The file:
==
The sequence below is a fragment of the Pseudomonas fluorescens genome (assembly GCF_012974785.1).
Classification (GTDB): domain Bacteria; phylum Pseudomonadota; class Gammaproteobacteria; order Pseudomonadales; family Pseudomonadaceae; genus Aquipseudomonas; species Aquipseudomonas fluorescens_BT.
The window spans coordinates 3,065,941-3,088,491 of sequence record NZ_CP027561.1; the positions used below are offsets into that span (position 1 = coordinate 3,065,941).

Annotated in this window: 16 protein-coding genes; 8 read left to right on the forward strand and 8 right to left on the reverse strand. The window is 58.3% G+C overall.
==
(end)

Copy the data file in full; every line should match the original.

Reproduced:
The sequence below is a fragment of the Pseudomonas fluorescens genome (assembly GCF_012974785.1).
Classification (GTDB): domain Bacteria; phylum Pseudomonadota; class Gammaproteobacteria; order Pseudomonadales; family Pseudomonadaceae; genus Aquipseudomonas; species Aquipseudomonas fluorescens_BT.
The window spans coordinates 3,065,941-3,088,491 of sequence record NZ_CP027561.1; the positions used below are offsets into that span (position 1 = coordinate 3,065,941).

Annotated in this window: 16 protein-coding genes; 8 read left to right on the forward strand and 8 right to left on the reverse strand. The window is 58.3% G+C overall.